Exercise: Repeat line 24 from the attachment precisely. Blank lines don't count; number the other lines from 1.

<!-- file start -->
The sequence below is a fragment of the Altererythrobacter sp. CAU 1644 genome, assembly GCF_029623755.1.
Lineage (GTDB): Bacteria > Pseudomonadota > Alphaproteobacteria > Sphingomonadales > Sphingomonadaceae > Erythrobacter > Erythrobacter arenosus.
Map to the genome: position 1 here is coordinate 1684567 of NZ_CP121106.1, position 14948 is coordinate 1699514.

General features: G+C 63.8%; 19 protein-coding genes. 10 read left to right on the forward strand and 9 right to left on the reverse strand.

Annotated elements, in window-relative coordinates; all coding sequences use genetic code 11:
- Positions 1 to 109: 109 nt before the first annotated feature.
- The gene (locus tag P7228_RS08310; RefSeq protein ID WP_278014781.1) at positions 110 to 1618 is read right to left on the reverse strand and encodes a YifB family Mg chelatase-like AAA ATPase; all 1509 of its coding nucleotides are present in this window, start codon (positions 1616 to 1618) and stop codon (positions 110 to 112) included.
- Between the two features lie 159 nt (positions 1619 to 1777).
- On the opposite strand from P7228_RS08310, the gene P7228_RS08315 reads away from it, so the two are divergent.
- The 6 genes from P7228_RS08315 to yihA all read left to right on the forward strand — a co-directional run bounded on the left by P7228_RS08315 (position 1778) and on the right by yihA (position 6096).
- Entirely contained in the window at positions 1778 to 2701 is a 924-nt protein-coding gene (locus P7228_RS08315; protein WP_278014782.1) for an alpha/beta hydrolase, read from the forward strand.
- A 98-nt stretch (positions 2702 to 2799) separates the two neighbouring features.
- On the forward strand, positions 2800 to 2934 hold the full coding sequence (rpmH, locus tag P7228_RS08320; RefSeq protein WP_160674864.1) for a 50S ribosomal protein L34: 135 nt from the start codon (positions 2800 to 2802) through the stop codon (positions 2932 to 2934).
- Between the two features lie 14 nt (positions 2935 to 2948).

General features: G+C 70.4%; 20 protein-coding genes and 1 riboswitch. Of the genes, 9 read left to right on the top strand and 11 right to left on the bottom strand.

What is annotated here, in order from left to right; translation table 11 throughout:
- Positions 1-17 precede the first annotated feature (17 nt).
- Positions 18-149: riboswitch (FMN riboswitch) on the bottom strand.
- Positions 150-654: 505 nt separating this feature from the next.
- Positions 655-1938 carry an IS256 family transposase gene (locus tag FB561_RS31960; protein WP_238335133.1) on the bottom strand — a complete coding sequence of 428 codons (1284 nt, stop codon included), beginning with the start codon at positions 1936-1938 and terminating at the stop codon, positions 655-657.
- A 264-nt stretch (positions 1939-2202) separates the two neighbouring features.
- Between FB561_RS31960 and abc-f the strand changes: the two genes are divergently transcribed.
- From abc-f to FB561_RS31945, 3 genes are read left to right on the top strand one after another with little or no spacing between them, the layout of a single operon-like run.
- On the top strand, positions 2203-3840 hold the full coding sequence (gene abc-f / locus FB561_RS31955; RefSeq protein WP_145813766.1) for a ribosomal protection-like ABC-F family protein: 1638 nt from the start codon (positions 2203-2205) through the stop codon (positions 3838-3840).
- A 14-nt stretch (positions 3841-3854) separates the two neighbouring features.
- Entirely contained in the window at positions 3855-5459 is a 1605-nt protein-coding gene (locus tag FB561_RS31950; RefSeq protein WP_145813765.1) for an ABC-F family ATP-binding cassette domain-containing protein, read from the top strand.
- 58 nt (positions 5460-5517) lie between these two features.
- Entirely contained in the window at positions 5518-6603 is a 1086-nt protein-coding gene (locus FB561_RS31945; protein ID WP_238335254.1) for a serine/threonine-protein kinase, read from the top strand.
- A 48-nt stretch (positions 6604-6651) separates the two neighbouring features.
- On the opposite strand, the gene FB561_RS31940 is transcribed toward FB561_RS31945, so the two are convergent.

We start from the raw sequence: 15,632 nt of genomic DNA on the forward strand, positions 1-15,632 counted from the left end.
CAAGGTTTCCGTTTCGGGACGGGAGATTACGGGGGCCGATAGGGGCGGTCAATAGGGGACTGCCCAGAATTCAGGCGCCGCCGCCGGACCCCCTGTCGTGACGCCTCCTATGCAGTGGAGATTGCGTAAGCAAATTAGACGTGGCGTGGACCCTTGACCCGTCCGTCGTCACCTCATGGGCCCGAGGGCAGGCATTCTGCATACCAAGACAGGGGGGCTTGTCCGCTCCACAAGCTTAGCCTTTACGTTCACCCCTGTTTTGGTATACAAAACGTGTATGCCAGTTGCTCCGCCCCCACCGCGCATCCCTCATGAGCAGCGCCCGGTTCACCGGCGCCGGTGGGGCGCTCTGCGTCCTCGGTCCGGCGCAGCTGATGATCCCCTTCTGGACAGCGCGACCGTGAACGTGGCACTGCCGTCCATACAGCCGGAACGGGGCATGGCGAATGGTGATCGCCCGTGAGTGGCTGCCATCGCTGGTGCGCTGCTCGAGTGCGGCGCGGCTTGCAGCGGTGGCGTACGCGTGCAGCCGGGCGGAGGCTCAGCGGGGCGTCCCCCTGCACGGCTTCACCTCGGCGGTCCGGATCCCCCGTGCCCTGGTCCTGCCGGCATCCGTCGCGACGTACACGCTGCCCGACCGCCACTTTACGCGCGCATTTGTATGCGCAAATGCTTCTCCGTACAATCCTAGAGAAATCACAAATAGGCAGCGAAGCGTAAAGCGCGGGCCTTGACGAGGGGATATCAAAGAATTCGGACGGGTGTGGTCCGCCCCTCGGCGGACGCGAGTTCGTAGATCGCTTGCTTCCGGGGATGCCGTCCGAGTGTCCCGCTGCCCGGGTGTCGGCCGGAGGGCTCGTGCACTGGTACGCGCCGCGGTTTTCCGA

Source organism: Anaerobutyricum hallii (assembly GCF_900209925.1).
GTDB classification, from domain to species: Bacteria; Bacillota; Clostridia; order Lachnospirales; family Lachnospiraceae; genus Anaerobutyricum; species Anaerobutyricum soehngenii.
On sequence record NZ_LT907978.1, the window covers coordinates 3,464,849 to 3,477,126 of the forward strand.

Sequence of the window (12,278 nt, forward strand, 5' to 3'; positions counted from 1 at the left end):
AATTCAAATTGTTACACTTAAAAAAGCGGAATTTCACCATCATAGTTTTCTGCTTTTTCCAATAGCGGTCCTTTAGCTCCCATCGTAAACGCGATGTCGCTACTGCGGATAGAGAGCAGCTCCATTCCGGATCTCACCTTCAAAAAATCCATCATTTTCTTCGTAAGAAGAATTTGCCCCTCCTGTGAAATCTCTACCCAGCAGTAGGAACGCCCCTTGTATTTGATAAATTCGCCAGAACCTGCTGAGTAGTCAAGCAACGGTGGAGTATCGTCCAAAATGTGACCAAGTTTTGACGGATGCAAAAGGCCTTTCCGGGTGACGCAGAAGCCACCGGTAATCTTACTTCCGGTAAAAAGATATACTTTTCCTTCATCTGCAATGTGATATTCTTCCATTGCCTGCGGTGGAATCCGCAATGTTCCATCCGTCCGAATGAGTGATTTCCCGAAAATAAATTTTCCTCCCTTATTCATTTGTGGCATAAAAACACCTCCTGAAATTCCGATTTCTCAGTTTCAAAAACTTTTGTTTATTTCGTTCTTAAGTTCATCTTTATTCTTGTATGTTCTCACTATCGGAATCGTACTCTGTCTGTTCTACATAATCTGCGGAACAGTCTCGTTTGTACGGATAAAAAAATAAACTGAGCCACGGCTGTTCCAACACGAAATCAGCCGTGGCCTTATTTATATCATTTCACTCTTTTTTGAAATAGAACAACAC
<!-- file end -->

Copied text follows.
- On the top strand, positions 2203-3840 hold the full coding sequence (gene abc-f / locus FB561_RS31955; RefSeq protein WP_145813766.1) for a ribosomal protection-like ABC-F family protein: 1638 nt from the start codon (positions 2203-2205) through the stop codon (positions 3838-3840).